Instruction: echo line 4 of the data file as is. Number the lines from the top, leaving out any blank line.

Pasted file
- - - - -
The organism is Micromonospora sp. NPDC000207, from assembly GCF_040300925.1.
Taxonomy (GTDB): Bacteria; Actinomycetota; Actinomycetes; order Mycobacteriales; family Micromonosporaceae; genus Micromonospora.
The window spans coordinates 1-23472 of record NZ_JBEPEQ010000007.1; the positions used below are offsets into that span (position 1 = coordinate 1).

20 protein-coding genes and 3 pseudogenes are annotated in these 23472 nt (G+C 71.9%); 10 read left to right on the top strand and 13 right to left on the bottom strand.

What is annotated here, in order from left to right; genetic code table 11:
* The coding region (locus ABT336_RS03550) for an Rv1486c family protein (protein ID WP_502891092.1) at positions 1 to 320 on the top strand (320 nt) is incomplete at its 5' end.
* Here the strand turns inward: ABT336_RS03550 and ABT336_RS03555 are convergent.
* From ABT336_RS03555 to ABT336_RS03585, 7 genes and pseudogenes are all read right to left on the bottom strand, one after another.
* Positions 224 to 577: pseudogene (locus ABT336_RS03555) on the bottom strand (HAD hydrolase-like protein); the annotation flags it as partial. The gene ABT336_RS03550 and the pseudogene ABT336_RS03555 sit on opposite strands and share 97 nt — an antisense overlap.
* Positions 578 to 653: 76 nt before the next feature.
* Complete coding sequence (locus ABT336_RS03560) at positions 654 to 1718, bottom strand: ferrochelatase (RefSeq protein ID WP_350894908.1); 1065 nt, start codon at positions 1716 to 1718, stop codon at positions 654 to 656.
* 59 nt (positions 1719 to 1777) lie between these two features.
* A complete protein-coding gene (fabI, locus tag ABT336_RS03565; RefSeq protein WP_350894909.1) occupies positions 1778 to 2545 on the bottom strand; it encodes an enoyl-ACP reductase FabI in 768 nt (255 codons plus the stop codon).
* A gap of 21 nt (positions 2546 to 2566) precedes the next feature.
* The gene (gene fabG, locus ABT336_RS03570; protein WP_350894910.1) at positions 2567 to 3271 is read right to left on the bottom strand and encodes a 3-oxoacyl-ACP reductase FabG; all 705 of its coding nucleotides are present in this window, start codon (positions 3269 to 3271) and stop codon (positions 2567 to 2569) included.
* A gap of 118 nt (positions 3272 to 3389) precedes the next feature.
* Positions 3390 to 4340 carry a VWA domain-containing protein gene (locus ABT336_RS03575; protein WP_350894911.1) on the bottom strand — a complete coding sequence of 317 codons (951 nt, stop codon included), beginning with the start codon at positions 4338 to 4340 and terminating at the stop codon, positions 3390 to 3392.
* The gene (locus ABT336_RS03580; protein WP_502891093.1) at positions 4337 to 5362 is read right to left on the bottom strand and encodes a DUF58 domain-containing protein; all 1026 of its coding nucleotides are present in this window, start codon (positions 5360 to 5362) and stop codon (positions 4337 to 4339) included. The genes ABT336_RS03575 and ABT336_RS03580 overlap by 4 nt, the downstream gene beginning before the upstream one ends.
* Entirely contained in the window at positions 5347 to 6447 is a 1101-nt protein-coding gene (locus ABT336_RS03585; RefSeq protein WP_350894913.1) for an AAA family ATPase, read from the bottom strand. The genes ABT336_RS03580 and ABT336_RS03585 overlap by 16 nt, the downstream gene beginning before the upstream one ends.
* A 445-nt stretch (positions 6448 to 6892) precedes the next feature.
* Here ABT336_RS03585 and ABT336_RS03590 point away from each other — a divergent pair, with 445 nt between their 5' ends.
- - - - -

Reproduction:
20 protein-coding genes and 3 pseudogenes are annotated in these 23472 nt (G+C 71.9%); 10 read left to right on the top strand and 13 right to left on the bottom strand.